Scaling up availability of access to soap for displaced persons in North Western Uganda
As far as basic household items go, soap is king. Without cleanliness, it is difficult for anywhere to feel like home. For those who cannot barely afford the bare necessities of everyday life, being able to receive a bar of soap can be life changing in light of all the infections and diseases that can be prevented by simply washing hands properly and keeping one’s surroundings hygienic.
In a bid to ensure a constant supply of soap to the hundreds of thousands of South Sudanese and Congolese refugees in North Western Uganda, UNHCR Uganda commissioned the AIRD team in the area to set up a soap making factory. Officially established in June 2021, the venture could not have been more timely with the heightened importance of sanitation and hygiene during the coronavirus pandemic.
The demand for soap in refugee settlements and their host communities is constant. In early 2021, unavoidable delays in the delivery of soap to displaced people in Bidibidi, north western Uganda prompted refugees to petition UNHCR to consider manufacturing this critical item locally in the area. The request was heeded and AIRD Uganda was tasked to share a proposal regarding how this could be implemented. The AIRD team undertook research and shared a project plan for the project.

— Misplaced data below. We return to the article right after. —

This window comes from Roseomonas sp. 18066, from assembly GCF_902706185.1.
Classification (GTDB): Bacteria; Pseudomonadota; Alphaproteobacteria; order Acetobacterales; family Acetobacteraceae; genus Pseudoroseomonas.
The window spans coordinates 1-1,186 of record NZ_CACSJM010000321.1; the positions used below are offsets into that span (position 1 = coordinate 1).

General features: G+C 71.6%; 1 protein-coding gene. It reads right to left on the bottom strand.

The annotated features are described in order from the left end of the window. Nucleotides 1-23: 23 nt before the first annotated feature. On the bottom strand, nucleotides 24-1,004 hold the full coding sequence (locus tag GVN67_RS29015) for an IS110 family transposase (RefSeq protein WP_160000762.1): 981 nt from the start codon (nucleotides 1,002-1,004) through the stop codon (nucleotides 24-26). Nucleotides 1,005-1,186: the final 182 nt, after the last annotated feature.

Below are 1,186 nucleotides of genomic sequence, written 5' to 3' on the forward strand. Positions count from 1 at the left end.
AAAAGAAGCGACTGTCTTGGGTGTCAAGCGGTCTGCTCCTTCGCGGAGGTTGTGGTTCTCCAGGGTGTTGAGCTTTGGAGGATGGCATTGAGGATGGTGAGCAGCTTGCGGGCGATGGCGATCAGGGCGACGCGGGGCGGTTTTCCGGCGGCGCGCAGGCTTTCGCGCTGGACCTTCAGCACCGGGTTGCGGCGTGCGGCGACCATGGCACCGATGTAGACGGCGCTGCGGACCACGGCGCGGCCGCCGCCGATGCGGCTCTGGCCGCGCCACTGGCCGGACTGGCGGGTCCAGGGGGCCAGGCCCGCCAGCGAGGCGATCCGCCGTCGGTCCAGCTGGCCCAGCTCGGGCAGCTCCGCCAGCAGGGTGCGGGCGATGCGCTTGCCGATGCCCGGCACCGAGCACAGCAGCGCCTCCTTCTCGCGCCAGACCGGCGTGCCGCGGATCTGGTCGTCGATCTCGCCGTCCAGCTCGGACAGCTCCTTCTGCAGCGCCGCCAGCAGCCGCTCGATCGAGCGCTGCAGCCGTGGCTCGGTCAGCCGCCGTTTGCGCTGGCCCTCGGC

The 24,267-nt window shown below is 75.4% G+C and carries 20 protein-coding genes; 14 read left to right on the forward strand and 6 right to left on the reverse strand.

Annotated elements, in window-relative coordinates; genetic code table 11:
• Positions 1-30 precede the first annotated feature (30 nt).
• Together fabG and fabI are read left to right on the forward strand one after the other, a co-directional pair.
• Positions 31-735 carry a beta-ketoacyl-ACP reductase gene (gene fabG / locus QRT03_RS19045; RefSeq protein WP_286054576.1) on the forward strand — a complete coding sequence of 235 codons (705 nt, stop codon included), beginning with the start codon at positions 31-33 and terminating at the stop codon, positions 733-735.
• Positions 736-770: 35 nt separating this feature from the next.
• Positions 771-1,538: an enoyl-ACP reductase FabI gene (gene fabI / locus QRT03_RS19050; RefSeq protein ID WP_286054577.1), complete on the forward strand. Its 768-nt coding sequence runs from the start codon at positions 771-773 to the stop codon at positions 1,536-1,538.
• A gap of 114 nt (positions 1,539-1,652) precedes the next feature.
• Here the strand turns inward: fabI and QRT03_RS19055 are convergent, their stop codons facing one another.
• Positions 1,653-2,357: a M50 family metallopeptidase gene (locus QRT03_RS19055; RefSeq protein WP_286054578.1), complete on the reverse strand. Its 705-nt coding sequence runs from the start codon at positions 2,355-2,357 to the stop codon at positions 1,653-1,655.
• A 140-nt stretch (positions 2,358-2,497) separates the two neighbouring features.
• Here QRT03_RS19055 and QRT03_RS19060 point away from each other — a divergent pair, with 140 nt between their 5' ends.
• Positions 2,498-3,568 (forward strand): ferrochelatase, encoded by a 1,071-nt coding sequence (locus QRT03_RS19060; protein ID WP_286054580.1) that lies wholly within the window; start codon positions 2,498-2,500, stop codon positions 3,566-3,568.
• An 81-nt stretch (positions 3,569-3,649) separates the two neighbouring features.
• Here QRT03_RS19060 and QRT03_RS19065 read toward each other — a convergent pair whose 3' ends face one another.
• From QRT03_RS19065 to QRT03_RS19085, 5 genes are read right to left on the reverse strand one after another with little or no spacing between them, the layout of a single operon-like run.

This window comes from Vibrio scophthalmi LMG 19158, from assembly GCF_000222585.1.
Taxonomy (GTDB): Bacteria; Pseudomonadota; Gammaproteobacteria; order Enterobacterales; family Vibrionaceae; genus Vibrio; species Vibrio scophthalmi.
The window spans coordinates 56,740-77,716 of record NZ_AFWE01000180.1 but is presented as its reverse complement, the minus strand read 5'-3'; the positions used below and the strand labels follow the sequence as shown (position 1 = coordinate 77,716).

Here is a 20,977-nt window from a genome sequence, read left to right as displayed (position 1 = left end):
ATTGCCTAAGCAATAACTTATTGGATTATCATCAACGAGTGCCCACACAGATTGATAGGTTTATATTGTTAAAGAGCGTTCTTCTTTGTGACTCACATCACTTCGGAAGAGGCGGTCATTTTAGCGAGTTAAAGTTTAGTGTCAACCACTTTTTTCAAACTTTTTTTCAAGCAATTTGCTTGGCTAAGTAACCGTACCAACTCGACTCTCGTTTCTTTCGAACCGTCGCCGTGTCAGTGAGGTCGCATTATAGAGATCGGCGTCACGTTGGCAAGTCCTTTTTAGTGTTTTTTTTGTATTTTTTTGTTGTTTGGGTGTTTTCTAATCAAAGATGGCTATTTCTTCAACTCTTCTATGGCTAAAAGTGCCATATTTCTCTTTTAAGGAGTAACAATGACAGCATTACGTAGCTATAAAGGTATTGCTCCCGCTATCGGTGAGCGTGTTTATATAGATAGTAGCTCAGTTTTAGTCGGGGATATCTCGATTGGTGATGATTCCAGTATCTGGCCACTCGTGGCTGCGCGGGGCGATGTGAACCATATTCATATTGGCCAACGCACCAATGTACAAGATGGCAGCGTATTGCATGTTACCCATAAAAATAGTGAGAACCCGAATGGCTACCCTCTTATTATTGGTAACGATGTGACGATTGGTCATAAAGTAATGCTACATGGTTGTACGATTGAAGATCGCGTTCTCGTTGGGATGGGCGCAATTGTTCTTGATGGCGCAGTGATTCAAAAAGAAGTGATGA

In April 2021, a proposal was tabled and by July, construction had begun on a small factory located on the same premises currently housing the AIRD Bidibidi warehouses and rub halls. The expansive land provided the perfect location for setting up the works.
Above: the soap making process at Bidibidi soap factory is explained
Named Bidi soap, the bar can be utilised by users for a variety of household purposes including personal hygiene, laundry and for use in the kitchen.
Since its establishment, the factory has employed a small team, among them 15 casual labourers composed of eleven refugees and four host community members. It was an important factor in the setting up of the factory that it enable refugees in the area to earn a living and learn new skills.
The factory is still a work in progress. A small laboratory is being constructed right next to the structure where quality control and assurance will be managed for all the products manufactured now and in the near future. The goal is to scale up production to 2.4 tonnes of soap daily in order to meet the demand in an area that is home to an estimated 250,000 refugees.
All the soap manufactured at Bidibidi soap factory will be provided free of charge to the refugees resident in Bidibidi camp, and will go hand in hand with monthly food distribution exercises.
There are plans to eventually diversify into the production of other items such as liquid soap and body lotion at the factory. The factory is currently co-managed by UNHCR and AIRD personnel. When fully operational, full management will be handed over to the AIRD team.
It is hoped that with additional investment, research and development, the factory will be able to produce much larger quantities of soap and other sanitation items, while employing an even larger number of individuals.